Many rheumatic conditions develop slowly and initially have inflammatory arthritis as the first sign that something is amiss. The trouble with such close similarity is the difficulty that clinicians have differentiating one condition from another in the early stages of the disease process.
Dr. Rachel Knevel and colleagues at Brigham and Women’s Hospital in Boston and Leiden University in the Netherlands have developed a gene-based algorithm called G-PROB, an acronym that stands for genetic probability tool. The new diagnostic has allowed the team to discriminate among gout, lupus, rheumatoid arthritis, psoriatic arthritis and spondyloarthropathy.
Reporting in Science Translational Medicine, Knevel and her team describe the new diagnostic tool and note that it combines a patient’s genetic data with genetic risk scores. This double-barreled approach allowed them to home in on the most probable diagnosis among five rheumatic diseases.
The team used G-PROB with roughly 1,700 patients whose genetic and clinical data were accessible through the eMERGE or Partners biobanks. Each patient had been diagnosed with at least one type of rheumatic disease or had presented with early inflammatory arthritis in their first visit to an outpatient clinic. The new approach, according to Knevel and her team, allowed them to rely on genotype information to make precise, early diagnoses of rheumatic disorders.
“Pre-existing genetic data could be considered part of a patient’s medical history, given its potential to improve precision medicine in the modern outpatient clinic,” Knevel and her collaborators wrote in the journal.
Testing their new platform on this large collection of patients’ genetic samples, the team was able to rule out at least one disease in all patients, identify a likely diagnosis in 45 percent of the patients, and catch incorrect clinical diagnoses in 35 percent of cases.
Adding genetic risk score calculations to clinical data improved G-PROB’s diagnostic accuracy to 51 percent compared with 39 percent resulting from interpretation of clinical data alone.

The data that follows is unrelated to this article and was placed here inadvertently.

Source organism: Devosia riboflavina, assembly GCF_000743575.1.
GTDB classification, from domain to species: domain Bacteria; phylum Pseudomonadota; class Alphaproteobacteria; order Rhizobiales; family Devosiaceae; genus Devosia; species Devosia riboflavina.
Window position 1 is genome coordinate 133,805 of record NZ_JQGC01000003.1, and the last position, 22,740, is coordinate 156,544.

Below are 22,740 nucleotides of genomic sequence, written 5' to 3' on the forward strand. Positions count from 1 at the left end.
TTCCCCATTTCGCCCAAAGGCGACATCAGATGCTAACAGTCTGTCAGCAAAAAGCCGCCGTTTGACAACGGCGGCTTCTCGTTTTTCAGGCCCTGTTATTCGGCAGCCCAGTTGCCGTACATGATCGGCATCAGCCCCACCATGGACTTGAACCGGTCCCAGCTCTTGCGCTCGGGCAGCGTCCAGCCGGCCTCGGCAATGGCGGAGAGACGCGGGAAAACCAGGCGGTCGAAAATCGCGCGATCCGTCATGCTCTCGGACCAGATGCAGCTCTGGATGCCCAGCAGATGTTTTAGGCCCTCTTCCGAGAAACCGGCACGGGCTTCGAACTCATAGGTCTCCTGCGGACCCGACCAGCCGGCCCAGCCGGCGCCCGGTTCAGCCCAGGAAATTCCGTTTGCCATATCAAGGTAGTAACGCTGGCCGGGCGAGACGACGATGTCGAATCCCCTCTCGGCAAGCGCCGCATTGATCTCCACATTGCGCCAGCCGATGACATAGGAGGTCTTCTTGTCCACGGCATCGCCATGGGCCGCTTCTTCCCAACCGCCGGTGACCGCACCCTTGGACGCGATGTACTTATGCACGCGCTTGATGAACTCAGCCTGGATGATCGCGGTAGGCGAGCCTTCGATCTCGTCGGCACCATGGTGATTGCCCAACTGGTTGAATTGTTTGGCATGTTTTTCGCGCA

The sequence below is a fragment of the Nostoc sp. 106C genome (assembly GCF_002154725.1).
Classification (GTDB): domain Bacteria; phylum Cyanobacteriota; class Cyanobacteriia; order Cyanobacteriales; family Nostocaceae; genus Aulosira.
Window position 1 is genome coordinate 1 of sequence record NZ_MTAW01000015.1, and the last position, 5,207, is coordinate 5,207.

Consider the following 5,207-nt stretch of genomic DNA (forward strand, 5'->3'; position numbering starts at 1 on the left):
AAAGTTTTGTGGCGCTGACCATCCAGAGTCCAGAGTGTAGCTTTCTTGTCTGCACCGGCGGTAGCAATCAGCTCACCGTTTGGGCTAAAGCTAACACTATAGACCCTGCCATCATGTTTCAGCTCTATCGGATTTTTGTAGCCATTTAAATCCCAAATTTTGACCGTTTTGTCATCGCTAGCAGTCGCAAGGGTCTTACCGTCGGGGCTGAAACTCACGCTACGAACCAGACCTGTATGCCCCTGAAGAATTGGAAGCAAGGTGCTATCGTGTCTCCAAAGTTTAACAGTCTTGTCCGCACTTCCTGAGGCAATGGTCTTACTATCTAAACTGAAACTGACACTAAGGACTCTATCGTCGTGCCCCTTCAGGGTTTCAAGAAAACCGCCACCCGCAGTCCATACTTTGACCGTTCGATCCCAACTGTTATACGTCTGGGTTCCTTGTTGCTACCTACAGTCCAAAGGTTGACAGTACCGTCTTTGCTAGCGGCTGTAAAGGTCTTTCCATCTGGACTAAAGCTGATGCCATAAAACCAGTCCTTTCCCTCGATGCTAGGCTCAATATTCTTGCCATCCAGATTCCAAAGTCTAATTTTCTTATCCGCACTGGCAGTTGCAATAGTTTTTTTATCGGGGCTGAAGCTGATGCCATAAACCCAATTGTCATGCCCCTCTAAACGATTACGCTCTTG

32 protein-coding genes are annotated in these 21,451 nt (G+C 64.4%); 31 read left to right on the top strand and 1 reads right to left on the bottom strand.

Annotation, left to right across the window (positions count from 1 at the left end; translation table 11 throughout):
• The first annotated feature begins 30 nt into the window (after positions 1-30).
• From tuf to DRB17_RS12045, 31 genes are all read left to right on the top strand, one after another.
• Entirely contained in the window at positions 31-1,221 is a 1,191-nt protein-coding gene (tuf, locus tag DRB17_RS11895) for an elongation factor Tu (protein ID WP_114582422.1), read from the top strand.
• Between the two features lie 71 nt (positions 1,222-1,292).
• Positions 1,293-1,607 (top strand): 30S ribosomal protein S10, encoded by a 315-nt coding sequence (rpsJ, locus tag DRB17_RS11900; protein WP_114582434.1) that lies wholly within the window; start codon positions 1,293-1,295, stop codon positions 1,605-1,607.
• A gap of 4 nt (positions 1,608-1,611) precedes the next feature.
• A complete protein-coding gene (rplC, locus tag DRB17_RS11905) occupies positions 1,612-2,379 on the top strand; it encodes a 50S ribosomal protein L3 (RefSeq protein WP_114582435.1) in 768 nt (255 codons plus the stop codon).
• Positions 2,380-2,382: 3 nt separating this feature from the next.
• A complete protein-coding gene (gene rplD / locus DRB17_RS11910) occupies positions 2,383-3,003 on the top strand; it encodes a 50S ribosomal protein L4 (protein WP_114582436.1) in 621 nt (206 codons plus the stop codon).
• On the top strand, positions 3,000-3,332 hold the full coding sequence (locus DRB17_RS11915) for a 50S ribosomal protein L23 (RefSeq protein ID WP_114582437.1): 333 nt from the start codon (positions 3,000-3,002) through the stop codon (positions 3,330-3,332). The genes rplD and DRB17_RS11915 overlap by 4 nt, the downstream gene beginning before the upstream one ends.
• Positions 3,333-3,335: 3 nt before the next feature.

Rheumatic diseases comprise a broad spectrum of disorders, and a misunderstanding of what they are is still clouded by the long-outdated but still commonly used term “rheumatism,” which means joint pain. Doctors say rheumatic conditions not only include those that cause joint pain, but also autoimmune disorders—the inflammatory diseases typified by turncoat cells and proteins—that wage war on everything from the joints to the skin and vital organs.
The American College of Rheumatology notes that while most people think of rheumatic diseases as rare, the disorders are strikingly common throughout the U.S. population.
An estimated one in four adults in the United States has been diagnosed with arthritis or another rheumatic condition. The Centers for Disease Control and Prevention has predicted that the number of affected people will continue to rise. By 2040, according to the CDC, a vast swath of the population—approximately 78 million adults—will have been diagnosed with a rheumatic disease.
Among rheumatic disorders, osteoarthritis is the most common, affecting about 26 million adults in the United States, followed by fibromyalgia, which is estimated to afflict an estimated 10 million people, and gout, which affects 8.3 million.
Although autoimmune disorders are considered rare, they afflict a significant portion of the population—about 1.3 million U.S. adults have been diagnosed have rheumatoid arthritis and anywhere from 200,000 to 300,000 have lupus, figures from the American College of Rheumatology show.
Knevel and colleagues, meanwhile, will have to further refine the algorithm’s precision before it is ready for wide use in outpatient treatment centers. However, they have been able to demonstrate that genotype data can aid individual diagnoses by keenly discriminating among related but profoundly different rheumatic conditions.